2. Dream journals

    Dream diaries and journals have proved helpful for lucid dreamers. Try keeping a diary and pen beside you while sleeping and whenever you wake up try to remember your dream and write it down in the diary. This forces your brain to recall dreams and you’re most likely to become aware of your dreams.

    Lucid dream

    3. Wake back to bed (WBTB)

    You’re more likely to lucid dream if you enter your REM stage while being conscious. This can be done by setting an alarm to wake up after 5 hours and going back to sleep in your consciousness. Try to perform some mental activity when you wake up like reading in order to make your mind alert.

    4. Mnemonic induction of lucid dreams (MILD)

    MILD is one of the first methods of induction of lucid dreams which involves scientific research. This was presented by La Berge in 1980. According to this technique, you have to make the intention to be aware while having a dream. You’ve to continuously remind yourself that when you’ll dream next time you’ll remember that you’re dreaming. Repeat this sentence again and again in your mind before sleeping or going back to sleep again after waking in the middle of a dream. A combination of WBTB and MILD increases the chances of lucid dreaming.

    5. Wake initiated lucid dreaming (WILD)

    This happens when you directly shift from a physically awake state to a dreaming state. It means that your mind stays conscious while your body goes to sleep. It starts with hypnagogic hallucinations which slowly turns into lucid dreams. This technique is a bit difficult to learn but serves as one of the simplest methods to induce lucid dreaming.

    How to wake up from a lucid dream?

    Several techniques are used by lucid dreamers to wake up from the dream. Shouting in your dreams gives signals to your brain to wake up, so calling for help can make you wake up from a dream. Blinking continuously also helps you to wake yourself up. Another method is by falling asleep in a dream to wake yourself up in reality. Also, reading is quite beneficial for waking up from dreams because reading and dreaming are functions of opposite parts of the brain and cannot take place at the same time.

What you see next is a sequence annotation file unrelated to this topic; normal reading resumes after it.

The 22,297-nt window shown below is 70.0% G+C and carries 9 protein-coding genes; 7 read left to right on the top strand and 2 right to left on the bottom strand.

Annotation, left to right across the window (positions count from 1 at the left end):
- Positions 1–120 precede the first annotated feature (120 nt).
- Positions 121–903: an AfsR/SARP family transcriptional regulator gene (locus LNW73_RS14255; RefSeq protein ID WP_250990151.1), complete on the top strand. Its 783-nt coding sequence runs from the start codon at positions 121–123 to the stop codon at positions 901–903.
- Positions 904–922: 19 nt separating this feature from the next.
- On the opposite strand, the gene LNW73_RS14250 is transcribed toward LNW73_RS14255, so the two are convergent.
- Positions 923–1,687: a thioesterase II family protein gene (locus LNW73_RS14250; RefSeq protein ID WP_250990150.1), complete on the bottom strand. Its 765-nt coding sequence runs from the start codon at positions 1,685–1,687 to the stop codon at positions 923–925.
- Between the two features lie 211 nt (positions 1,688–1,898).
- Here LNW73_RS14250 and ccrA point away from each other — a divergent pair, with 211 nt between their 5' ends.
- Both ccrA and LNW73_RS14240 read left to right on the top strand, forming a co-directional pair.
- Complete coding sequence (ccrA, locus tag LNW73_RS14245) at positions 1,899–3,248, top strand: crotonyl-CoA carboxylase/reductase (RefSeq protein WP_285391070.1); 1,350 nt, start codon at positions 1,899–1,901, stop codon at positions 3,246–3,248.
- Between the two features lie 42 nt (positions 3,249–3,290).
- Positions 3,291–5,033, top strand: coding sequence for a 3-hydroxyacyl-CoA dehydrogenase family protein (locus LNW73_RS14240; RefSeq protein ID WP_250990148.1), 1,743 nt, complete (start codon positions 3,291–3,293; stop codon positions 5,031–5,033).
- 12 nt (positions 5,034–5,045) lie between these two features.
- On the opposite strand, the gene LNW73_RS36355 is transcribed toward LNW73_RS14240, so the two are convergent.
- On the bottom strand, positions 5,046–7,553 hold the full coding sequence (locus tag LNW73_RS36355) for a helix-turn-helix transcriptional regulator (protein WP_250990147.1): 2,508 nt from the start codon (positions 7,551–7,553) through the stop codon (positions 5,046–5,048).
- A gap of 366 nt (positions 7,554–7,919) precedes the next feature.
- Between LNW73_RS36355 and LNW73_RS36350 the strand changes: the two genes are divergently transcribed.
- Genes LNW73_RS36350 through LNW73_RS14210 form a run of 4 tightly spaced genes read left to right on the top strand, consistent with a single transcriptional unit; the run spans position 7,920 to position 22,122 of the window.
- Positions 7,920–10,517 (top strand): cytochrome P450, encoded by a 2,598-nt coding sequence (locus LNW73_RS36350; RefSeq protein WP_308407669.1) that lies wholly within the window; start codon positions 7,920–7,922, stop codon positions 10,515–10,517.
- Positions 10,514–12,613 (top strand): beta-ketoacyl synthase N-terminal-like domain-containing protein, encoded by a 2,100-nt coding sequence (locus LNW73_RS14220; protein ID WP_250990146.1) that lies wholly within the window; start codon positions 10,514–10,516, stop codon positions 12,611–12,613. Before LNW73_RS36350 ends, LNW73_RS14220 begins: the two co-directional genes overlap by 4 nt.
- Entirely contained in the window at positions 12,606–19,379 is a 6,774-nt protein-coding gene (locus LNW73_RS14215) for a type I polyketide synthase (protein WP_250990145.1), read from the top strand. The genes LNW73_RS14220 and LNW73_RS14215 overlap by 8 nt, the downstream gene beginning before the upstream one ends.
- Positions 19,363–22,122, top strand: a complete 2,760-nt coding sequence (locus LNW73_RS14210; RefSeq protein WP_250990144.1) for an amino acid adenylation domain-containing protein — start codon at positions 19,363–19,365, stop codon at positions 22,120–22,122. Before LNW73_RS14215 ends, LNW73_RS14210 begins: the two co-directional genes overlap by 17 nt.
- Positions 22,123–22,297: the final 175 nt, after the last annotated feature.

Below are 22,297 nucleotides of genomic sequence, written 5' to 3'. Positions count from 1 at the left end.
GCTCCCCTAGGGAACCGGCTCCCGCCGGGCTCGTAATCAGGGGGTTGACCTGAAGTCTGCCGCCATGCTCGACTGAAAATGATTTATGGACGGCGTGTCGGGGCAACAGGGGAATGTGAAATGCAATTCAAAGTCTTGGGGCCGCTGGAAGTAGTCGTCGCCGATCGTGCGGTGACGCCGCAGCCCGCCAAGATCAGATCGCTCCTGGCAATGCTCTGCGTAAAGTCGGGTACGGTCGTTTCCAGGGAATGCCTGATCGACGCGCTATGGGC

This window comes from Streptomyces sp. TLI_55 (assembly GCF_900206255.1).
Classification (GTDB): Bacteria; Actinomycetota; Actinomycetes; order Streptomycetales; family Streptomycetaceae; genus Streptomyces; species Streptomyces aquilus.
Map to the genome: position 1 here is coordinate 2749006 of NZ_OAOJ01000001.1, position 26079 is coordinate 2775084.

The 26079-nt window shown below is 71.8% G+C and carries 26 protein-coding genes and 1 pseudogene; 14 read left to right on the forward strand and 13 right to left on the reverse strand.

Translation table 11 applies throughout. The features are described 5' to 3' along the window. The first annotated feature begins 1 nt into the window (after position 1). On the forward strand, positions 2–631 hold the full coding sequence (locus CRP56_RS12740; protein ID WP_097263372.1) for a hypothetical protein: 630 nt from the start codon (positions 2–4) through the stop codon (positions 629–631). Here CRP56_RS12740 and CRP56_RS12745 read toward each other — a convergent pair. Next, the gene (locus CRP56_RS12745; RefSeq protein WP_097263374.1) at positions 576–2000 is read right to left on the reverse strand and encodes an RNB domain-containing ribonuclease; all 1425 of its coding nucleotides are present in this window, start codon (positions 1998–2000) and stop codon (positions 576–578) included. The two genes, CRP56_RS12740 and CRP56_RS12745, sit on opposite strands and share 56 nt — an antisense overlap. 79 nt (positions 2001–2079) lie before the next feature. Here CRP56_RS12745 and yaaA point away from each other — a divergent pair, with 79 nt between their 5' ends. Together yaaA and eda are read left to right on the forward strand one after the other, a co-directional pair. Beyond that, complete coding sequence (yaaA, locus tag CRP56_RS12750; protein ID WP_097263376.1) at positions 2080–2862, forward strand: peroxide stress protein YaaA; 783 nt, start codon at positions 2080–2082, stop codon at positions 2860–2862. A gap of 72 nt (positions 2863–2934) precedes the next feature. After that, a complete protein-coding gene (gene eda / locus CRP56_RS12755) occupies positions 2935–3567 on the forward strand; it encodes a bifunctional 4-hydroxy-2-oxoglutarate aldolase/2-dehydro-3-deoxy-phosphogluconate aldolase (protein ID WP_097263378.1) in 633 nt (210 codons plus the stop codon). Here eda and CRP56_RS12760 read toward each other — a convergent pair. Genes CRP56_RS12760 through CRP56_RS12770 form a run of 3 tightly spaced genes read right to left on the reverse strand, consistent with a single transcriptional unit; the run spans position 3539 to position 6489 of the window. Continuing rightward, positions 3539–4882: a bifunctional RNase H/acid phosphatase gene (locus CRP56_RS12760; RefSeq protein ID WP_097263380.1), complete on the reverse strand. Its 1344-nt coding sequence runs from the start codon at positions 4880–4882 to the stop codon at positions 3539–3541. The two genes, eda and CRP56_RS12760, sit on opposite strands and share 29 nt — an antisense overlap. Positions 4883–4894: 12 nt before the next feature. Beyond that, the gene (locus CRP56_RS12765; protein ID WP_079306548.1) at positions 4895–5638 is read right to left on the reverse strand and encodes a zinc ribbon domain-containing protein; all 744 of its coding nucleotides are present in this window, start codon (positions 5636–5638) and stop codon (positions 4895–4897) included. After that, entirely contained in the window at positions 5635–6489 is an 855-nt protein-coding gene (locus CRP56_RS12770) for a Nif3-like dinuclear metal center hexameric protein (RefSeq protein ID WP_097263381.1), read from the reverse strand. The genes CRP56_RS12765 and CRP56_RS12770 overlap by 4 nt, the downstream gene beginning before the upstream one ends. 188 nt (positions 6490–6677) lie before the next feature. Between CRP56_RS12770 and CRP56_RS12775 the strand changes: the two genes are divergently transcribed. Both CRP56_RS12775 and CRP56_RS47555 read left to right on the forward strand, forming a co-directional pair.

Benefits of lucid dreaming:

    Lucid dreaming can be used to combat recurring nightmares. Anyone who aces the art of lucid dreaming can control their dreams and reduce nightmares by changing the horrible storyline of a dream into a pleasant one. Also, when a person knows that they’re dreaming and everything around them is nothing but hallucinations, they can overcome their fear of nightmares. Thus overcoming nightmares due to PTSD, stress, depression, insomnia, etc. has become easier by using lucid dreaming. 

    Overcoming nightmares

    Relieving anxiety by using lucid dreaming is also very effective. People who control dreams are more likely ready to face situations that cause them anxiety. Lucid dreaming also helps to gain control over phobias by doing exposure therapies in dreams.

    Lucid dreaming enhances the creativity of a person. People can go on an adventure, meet new people, and explore new things, etc. in their dreams by controlling them. They can do whatever they want and thus makes them more creative and curious.


    Typically, there are no serious dangers of lucid dreaming, but it may affect your sleep quality by not being able to sleep because of extremely vivid dreams or you might find it difficult to sleep if you’re more focused on lucid dreaming. One of the main risks is sleep paralysis, which is briefly terrifying but has no serious impacts.

    Lucid dreaming might be an intriguing, beneficial, or wonderful experience, yet you ought to consider why you are keen on accomplishing it and what you hope to get from it prior to attempting it.

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    About Author

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    Fatima Arshad


    Hey there! This is Fatima, a med student. I have keen interest in article writing. Besides that I love journaling, workout, and listening to music.